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Hello smart people who I do not know. I'm new to computer science.

  1. Oct 24, 2007 #1
    Hello smart people who I do not know. I'm kinda new to computer science, and I need to start learning a language/s... I was hoping to learn HTML first because I wanted to start a website, so could anyone give me a link or name of a book or something to help?
     
  2. jcsd
  3. Oct 24, 2007 #2

    Math Is Hard

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  4. Oct 24, 2007 #3
    Thanks.
     
  5. Oct 25, 2007 #4
    www.htmlgoodies.com is a wonderful resource. I highly recommend it.

    HTML is really quite simple to learn too - have fun with it. It's really quite the nifty language.
     
  6. Oct 25, 2007 #5

    chroot

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    In fairness, it's not a programming language at all. If you're going to go to school to study computer science, you might do a little HTML in an "introduction to networking" class, but it's not going to be a significant part of your curriculum. Learning HTML will also do nothing to prepare you for any actual programming language.

    If your desire is to learn how to program, skip HTML and learn something like Python instead. Designing websites by hand is practically an ancient concept now -- just use an HTML editor like everyone else.

    - Warren
     
  7. Oct 25, 2007 #6
    Python? Python?! Haha, learn something useless and unneccessary.

    Like BF.
     
  8. Oct 25, 2007 #7

    chroot

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    Are you suggesting that Python is useless and unnecessary?

    - Warren
     
  9. Oct 25, 2007 #8
    No, no. Sorry for the misunderstanding. I was actually saying that the programming language I mentioned, "BF" was useless, haha.
     
  10. Oct 25, 2007 #9
    mmmmm I'd still learn HTML/CSS, great for tweaking when an editor just won't do what you want.
     
  11. Oct 25, 2007 #10

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    Most css/html done in web design companies is actually done by hand. A WYSIWYG editor is good for working on your own site and trying to work out a good layout, but in a professional setting this is usually done by artists and designers in photoshop or similar app anyway and when they're converted to css/html it's better done by hand to avoid the bulky inefficient code that editors generate.
     
  12. Oct 25, 2007 #11

    CRGreathouse

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    A single tear runs down CRGreathouse's cheek...



    :tongue:
     
  13. Oct 25, 2007 #12
    and somewhere in the distance a wolf cub howls...
     
  14. Oct 26, 2007 #13
    HTML isn't a programming language but a markup "language". It's simply a way to structure a web page. You can learn HTML in a few hours so it shouldn't be a problem :)

    When it comes to programming languages (the comp sci & software engineering stuff), I really, really think you should start with an object oriented language such as Python, Java or C++. This is because if you start with a procedural language it could be harder to grasp OOP concepts later, as I have discovered.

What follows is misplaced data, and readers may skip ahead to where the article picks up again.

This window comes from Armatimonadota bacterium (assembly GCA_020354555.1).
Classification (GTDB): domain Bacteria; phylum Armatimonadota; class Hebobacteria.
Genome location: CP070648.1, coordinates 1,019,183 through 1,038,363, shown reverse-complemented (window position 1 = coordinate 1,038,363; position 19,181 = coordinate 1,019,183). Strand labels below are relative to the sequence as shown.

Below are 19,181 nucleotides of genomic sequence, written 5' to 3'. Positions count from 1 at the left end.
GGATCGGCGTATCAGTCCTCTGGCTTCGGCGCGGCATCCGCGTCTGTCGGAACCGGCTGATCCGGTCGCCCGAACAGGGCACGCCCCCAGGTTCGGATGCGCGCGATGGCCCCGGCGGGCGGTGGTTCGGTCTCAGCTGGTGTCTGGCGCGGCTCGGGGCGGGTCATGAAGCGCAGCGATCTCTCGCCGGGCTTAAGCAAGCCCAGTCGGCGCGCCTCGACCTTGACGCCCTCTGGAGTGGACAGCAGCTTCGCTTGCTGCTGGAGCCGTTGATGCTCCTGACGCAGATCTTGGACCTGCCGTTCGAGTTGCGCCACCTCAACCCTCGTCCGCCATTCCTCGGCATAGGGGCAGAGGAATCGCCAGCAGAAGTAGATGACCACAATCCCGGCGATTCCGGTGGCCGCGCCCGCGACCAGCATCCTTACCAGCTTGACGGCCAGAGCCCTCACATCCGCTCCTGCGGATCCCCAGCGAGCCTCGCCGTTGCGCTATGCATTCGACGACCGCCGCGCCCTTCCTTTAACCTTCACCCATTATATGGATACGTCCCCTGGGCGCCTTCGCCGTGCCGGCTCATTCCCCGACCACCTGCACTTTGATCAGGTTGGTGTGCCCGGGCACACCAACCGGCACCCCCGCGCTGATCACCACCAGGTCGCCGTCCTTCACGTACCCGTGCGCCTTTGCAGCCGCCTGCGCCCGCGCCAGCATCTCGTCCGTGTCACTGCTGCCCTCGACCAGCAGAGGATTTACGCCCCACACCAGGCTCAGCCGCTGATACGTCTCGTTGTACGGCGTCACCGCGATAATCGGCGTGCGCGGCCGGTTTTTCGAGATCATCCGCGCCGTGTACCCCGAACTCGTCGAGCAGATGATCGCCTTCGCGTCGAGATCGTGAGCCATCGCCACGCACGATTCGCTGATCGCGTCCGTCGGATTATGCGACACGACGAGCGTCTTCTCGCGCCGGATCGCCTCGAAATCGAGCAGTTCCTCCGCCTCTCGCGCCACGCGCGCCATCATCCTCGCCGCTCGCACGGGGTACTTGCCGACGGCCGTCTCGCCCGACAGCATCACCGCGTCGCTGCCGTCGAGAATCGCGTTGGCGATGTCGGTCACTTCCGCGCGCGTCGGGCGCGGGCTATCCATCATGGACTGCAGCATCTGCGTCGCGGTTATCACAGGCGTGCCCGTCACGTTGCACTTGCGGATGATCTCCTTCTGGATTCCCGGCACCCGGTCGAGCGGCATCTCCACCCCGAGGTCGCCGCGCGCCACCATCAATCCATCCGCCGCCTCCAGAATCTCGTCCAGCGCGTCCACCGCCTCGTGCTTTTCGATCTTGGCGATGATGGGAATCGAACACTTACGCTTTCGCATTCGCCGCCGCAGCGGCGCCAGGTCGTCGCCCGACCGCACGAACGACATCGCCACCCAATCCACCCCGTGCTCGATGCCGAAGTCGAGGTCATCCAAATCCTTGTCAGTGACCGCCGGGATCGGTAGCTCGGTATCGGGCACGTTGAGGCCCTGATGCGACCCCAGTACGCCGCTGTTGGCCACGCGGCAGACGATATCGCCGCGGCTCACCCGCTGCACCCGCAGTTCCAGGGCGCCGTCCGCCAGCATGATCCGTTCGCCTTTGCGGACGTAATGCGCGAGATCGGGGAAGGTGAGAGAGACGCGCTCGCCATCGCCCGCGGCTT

YouTube was coded almost entirely in Python - so if that encourages you to learn it... :)
     
    Last edited: Oct 26, 2007
  15. Oct 27, 2007 #14
    quite right!

    but was Python a markup "language"?
     
  16. Oct 27, 2007 #15

    CRGreathouse

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    I think of Python as a full-fledged programming language.
     
  17. Oct 27, 2007 #16

    jtbell

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    Make that almost everyone else. I write all my HTML code by hand using a plain old text editor. But I maintain only a couple of sites: my personal site, and some pages for my department. I use a simple, no-frills design that's mainly text, and keeps the amount of HTML markup to a minimum. I don't usually mess with fonts or colors. The only positional layout type stuff I regularly do is a bit of CSS to break up my main body text into two columns so I don't get long lines of text that are hard to read.

    The most elaborate layout that I've ever done is probably the table on this page, with the background colors and alignment of columns. But this was a special case for me.

    A lot depends on the kind of website work you do, of course. I'm my only "customer," so I can use the same basic design for everything, which makes it easy to write new pages. If you work on different sites for different people, and they all have different requirements for "look and feel," then it makes sense to use tools to automate much of it. But even in that case, I think it would be a good idea to have done a simple site or two completely by hand, just to learn enough about what's going on behind the scenes so you can tweak things by hand if necessary.
     
  18. Oct 27, 2007 #17

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    Most sites now use content management systems anyway, so you only have to do the css and basic html once, so it's worth putting some manual labor into it to get it right.
     
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